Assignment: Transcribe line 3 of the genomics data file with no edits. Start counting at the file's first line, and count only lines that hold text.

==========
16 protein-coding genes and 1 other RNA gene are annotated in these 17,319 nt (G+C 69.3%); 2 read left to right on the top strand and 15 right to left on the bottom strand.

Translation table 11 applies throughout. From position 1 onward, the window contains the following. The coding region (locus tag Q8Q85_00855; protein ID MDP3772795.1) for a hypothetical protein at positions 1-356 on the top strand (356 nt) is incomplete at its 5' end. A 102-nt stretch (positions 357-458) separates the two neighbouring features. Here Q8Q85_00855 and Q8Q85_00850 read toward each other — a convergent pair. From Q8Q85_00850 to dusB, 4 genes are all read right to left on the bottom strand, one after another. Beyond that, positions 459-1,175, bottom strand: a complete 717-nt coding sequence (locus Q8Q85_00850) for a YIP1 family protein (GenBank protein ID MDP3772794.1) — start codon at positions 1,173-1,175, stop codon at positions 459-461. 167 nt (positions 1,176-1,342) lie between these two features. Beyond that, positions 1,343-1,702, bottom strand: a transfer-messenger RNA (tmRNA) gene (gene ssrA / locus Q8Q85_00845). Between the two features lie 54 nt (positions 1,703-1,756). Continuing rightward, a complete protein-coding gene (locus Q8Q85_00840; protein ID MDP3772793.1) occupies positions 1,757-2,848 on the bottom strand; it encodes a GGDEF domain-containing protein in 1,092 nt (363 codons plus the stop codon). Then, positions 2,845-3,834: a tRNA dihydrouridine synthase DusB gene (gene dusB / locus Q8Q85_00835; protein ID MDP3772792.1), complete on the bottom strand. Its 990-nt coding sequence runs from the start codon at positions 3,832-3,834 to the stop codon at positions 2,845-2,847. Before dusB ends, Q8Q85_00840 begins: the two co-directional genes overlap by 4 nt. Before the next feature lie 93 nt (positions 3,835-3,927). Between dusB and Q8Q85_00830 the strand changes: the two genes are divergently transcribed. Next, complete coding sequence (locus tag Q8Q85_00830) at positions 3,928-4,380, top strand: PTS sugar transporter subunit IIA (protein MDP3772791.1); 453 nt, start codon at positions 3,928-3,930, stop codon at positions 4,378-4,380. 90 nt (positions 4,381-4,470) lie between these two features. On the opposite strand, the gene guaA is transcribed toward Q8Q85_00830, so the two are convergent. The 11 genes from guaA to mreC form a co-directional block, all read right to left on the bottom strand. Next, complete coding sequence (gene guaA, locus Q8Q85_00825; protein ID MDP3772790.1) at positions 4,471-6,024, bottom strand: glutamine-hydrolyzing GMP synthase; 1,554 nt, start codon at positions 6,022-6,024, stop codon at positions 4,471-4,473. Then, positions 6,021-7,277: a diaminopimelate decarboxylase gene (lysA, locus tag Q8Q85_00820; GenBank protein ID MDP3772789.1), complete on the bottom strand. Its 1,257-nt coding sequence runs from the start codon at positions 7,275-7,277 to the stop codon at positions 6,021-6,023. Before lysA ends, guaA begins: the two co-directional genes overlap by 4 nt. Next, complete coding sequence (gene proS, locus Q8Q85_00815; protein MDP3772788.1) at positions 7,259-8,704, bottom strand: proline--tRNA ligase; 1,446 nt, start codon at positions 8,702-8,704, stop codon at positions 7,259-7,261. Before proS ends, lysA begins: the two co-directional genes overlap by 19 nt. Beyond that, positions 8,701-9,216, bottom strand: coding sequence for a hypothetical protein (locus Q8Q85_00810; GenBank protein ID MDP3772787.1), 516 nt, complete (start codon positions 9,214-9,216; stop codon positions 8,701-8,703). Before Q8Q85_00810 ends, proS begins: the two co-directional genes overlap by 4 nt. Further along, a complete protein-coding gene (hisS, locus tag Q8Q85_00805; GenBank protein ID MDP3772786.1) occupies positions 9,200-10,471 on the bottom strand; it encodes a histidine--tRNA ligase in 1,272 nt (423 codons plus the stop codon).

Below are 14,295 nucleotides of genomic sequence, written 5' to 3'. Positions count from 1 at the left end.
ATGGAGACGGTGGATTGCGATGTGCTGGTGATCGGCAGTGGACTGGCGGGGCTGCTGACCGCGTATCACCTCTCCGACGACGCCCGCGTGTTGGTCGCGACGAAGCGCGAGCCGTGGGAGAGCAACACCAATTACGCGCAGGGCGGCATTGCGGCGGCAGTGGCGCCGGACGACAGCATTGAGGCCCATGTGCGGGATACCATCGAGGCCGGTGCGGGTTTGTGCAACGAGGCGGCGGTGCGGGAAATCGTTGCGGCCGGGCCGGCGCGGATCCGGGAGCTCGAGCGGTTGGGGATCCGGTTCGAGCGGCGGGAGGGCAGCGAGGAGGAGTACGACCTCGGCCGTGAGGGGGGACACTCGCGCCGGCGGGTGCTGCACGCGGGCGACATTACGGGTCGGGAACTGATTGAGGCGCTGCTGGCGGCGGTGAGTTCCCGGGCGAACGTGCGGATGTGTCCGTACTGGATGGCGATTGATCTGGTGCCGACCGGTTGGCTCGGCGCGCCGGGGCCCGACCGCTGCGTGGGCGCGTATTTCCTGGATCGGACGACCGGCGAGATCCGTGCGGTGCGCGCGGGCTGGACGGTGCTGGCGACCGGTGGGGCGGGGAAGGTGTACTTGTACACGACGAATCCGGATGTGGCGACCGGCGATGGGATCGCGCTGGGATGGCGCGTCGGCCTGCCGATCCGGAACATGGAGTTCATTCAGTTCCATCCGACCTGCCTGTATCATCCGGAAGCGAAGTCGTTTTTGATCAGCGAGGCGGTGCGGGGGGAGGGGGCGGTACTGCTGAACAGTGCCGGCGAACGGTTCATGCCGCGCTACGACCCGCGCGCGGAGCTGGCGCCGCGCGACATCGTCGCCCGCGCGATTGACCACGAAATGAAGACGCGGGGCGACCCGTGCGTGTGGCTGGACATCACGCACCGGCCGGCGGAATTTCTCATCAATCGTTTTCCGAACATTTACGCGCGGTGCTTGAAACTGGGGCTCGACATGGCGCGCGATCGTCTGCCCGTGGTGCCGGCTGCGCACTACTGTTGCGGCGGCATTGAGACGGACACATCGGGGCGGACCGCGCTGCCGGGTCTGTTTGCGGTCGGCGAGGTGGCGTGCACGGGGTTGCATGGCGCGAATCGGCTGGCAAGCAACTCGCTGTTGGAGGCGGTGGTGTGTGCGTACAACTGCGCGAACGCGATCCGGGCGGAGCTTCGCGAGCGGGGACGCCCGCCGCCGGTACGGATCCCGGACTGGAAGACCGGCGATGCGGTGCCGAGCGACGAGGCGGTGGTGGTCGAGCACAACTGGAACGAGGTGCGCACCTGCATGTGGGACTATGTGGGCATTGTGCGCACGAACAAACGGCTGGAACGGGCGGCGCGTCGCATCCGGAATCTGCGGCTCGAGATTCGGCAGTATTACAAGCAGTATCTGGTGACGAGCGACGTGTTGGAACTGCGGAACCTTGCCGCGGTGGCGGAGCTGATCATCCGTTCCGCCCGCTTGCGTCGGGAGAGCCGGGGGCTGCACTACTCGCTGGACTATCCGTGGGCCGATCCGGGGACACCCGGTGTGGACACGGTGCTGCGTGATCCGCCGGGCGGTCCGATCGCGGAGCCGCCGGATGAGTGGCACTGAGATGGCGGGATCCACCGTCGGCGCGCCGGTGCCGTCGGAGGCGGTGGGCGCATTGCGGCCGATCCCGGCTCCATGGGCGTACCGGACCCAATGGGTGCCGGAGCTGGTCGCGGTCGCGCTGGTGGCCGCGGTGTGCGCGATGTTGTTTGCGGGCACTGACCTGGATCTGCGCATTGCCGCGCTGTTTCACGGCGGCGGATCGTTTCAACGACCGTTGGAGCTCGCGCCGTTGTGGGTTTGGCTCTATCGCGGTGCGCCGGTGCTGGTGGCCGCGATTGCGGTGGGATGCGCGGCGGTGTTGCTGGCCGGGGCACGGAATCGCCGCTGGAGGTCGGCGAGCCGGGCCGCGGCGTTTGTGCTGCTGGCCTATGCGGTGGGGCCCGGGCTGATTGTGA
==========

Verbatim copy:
Below are 14,295 nucleotides of genomic sequence, written 5' to 3'. Positions count from 1 at the left end.